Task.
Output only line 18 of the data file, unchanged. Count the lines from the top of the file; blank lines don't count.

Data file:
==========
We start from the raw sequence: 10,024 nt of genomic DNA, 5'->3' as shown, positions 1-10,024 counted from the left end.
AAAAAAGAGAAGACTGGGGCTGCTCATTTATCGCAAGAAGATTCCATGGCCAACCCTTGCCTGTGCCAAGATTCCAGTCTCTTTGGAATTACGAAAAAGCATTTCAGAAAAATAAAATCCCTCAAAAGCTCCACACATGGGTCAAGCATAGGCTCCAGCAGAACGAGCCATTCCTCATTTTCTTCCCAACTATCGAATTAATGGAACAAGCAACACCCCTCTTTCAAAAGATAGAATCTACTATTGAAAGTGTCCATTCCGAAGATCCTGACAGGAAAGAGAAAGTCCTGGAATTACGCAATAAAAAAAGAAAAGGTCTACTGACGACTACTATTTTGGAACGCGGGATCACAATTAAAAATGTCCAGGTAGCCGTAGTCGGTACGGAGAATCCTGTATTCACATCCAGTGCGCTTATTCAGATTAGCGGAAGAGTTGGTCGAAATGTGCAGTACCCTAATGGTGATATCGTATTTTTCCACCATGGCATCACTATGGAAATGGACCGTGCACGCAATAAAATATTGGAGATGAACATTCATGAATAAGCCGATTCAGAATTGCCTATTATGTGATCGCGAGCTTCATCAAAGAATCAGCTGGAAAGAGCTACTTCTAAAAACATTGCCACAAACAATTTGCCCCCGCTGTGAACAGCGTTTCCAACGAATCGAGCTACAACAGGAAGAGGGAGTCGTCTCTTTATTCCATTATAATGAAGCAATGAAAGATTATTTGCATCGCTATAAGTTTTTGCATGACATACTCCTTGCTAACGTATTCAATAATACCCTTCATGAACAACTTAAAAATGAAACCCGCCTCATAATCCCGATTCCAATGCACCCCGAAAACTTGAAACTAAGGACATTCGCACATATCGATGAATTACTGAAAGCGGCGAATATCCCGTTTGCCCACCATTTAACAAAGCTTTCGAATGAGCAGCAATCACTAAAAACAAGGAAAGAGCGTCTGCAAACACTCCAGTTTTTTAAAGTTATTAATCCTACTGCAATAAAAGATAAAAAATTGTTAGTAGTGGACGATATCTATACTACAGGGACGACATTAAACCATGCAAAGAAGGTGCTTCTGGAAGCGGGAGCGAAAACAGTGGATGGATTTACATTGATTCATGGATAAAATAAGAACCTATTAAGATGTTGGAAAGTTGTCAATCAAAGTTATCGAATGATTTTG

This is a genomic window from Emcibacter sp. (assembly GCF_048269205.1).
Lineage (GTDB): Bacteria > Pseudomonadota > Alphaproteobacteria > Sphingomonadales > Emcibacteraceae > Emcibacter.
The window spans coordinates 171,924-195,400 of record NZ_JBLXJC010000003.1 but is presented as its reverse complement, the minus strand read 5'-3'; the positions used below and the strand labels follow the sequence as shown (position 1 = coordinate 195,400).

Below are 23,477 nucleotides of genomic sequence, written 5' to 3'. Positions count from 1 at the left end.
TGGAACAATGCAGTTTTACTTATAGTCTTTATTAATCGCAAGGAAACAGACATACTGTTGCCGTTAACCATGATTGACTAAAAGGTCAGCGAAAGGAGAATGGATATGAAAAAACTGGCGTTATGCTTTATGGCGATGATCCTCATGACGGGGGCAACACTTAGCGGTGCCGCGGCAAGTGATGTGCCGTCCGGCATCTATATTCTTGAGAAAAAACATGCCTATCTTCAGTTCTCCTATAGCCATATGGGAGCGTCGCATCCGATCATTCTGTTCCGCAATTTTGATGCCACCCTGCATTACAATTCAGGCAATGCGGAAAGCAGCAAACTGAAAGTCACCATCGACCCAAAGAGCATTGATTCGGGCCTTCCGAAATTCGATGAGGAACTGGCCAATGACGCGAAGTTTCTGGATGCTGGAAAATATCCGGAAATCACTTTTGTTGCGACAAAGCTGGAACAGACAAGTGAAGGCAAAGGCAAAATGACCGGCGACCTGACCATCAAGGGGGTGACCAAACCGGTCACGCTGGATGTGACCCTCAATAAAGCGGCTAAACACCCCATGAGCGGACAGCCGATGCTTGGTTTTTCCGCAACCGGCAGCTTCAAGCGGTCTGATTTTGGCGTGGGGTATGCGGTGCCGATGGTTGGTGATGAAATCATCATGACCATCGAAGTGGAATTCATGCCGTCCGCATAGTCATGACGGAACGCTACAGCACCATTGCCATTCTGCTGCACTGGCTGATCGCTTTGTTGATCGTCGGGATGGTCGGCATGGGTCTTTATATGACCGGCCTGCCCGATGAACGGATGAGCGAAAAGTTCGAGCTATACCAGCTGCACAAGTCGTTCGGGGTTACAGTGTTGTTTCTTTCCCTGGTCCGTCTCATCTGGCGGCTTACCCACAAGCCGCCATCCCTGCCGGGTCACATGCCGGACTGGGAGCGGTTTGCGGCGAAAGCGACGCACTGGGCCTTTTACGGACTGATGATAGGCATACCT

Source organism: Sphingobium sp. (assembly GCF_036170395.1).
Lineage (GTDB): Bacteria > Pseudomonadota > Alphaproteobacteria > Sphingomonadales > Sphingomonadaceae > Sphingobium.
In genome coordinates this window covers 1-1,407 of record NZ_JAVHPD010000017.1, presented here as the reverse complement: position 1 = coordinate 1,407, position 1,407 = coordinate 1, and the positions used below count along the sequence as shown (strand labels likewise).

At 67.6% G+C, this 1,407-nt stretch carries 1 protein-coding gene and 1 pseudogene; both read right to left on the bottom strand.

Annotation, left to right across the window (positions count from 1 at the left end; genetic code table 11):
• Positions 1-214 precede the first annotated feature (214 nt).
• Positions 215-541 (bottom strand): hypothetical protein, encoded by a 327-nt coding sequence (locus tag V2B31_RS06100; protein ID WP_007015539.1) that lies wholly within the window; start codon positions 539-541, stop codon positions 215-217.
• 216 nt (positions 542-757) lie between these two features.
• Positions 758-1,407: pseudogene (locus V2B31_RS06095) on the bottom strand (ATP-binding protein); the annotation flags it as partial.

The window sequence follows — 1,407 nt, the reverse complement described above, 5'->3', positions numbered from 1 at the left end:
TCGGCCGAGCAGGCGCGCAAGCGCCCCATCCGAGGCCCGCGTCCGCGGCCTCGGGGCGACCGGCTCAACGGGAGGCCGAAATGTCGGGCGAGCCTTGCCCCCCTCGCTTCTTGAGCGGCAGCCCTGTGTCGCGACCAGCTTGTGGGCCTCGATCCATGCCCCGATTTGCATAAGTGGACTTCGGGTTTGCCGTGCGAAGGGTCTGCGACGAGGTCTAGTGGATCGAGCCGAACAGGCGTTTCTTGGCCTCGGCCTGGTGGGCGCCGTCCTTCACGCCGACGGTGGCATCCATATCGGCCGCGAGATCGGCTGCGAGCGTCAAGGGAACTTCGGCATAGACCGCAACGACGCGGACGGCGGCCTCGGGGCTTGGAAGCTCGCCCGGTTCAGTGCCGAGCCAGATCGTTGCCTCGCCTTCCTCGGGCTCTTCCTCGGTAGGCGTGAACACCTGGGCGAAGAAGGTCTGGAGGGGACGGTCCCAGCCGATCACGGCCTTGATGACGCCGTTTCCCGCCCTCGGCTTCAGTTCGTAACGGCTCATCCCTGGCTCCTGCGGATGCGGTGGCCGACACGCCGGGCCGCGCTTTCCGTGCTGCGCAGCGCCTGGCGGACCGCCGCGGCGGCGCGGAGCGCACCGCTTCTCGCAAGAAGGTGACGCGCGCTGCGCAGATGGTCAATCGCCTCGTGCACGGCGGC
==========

TCGGCCGAGCAGGCGCGCAAGCGCCCCATCCGAGGCCCGCGTCCGCGGCCTCGGGGCGACCGGCTCAACGGGAGGCCGAAATGTCGGGCGAGCCTTGCCCCCCTCGCTTCTTGAGCGGCAGCCCTGTGTCGCGACCAGCTTGTGGGCCTCGATCCATGCCCCGATTTGCATAAGTGGACTTCGGGTTTGCCGTGCGAAGGGTCTGCGACGAGGTCTAGTGGATCGAGCCGAACAGGCGTTTCTTGGCCTCGGCCTGGTGGGCGCCGTCCTTCACGCCGACGGTGGCATCCATATCGGCCGCGAGATCGGCTGCGAGCGTCAAGGGAACTTCGGCATAGACCGCAACGACGCGGACGGCGGCCTCGGGGCTTGGAAGCTCGCCCGGTTCAGTGCCGAGCCAGATCGTTGCCTCGCCTTCCTCGGGCTCTTCCTCGGTAGGCGTGAACACCTGGGCGAAGAAGGTCTGGAGGGGACGGTCCCAGCCGATCACGGCCTTGATGACGCCGTTTCCCGCCCTCGGCTTCAGTTCGTAACGGCTCATCCCTGGCTCCTGCGGATGCGGTGGCCGACACGCCGGGCCGCGCTTTCCGTGCTGCGCAGCGCCTGGCGGACCGCCGCGGCGGCGCGGAGCGCACCGCTTCTCGCAAGAAGGTGACGCGCGCTGCGCAGATGGTCAATCGCCTCGTGCACGGCGGC